TPM News

Here's some news that should warm Jeff Bezos and company's heart: Consumer interest in Amazon's Kindle Fire going into the holiday season is pretty high, with 22 percent of likely tablet buyers saying they want a Kindle Fire, according to the results of a new survey from market research firm ChangeWave (via Electronista).

While that pales in comparison to the 65 percent of likely buyers who said they wanted an Apple iPad or iPad 2, the result is significant because the Fire is the first tablet outside of the iPad to score double digit demand, dramatically outshining the third-place competitor, the Samsung Galaxy Tab, which registered just 4 percent of consumer demand.

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Sen. Kelly Ayotte (R-NH) endorsed Mitt Romney over the weekend, a big pickup for the man who has spent years making the Granite State the keystone to his political comeback. In an ironic twist, Ayotte and Romney have more in common than just being Northeastern Republicans: they've been accused of scrubbing their potentially damaging internal emails before gearing up for a run for higher office.

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One way or another, the U.S. will trim the deficit by $1.2 trillion over the next 10 years, President Obama said in a statement.

An armed man, apparently an employee of the U.S. Air Force, has over the past hour barricaded himself in a building that houses the primary control center for the nation’s GPS (Global Positioning System) satellites and other military satellites, located at Schriever Air Force Base near Colorado Springs, the Associated Press reports.

A SWAT team and negotiators are on the scene. Satellite operations have not been disrupted at this time.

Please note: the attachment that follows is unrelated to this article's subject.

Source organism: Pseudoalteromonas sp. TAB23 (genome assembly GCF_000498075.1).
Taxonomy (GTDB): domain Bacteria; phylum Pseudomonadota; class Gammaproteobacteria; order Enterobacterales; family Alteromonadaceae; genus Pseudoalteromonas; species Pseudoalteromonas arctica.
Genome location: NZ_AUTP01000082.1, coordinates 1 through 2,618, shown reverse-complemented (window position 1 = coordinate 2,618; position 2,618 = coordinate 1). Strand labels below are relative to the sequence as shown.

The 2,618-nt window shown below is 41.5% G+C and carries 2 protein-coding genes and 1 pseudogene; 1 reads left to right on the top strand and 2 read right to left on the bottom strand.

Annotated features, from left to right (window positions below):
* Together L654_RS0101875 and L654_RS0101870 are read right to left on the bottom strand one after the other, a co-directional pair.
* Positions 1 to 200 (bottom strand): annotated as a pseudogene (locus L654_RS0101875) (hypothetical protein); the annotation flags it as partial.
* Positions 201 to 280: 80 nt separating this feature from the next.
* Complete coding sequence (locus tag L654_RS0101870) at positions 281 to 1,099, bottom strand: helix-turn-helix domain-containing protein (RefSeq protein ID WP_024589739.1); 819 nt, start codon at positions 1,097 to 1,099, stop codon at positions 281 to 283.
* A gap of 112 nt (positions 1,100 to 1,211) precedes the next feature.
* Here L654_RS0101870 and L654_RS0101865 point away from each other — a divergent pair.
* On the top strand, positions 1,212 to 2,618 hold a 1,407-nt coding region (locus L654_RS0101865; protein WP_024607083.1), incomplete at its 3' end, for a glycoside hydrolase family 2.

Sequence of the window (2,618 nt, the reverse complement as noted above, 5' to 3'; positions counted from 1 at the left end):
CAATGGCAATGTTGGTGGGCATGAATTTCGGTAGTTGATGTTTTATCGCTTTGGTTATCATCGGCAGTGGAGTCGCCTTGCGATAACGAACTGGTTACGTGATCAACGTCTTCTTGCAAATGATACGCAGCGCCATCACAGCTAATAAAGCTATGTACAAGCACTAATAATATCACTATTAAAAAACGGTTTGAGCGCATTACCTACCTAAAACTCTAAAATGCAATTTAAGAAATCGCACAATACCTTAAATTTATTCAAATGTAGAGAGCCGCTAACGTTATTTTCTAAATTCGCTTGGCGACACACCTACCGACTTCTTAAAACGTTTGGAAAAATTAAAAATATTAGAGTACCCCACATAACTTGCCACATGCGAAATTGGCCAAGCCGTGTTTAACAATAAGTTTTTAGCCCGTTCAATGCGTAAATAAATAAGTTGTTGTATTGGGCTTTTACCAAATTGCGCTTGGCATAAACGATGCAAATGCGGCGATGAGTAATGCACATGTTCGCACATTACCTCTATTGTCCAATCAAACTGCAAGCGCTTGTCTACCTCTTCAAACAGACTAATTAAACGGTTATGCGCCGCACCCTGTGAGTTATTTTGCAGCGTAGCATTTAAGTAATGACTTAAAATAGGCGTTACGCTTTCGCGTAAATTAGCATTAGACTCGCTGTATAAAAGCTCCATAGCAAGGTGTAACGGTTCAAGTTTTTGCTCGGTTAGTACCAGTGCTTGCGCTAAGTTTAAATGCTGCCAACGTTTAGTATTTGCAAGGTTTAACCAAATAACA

The airman, whose name has not yet been released, reportedly faces discharge due to a civilian court case.

An armed man, apparently an employee of the U.S. Air Force, has over the past hour barricaded himself in a building that houses the primary control center for the nation’s GPS (Global Positioning System) satellites and other military satellites, located at Schriever Air Force Base near Colorado Springs, the Associated Press reports.

A SWAT team and negotiators are on the scene. Satellite operations have not been disrupted at this time.

The airman, whose name has not yet been released, reportedly faces discharge due to a civilian court case.

An armed man, apparently an employee of the U.S. Air Force, has over the past hour barricaded himself in a building that houses the primary control center for the nation’s GPS (Global Positioning System) satellites and other military satellites, located at Schriever Air Force Base near Colorado Springs, the Associated Press reports.

A SWAT team and negotiators are on the scene. Satellite operations have not been disrupted at this time.

The airman, whose name has not yet been released, reportedly faces discharge due to a civilian court case.

Standard & Poor’s Ratings Services today said that the ratings and outlook on the U.S. (AA+/Negative/A-1+) are not affected by the announcement of the super committee indicating that it could not agree on fiscal consolidation measures to put to a congressional vote.

by Marian Wang ProPublica

Ask any campaign-finance expert about super PACs and you'll likely keep hearing one word: "coordination." That's because Super PACs -- the super-powered groups that can raise and spend unlimited amounts of money from anyone -- have just one crucial restriction on their powers: By law, they're not supposed to coordinate with candidates.

Think that sounds clear? Think again.

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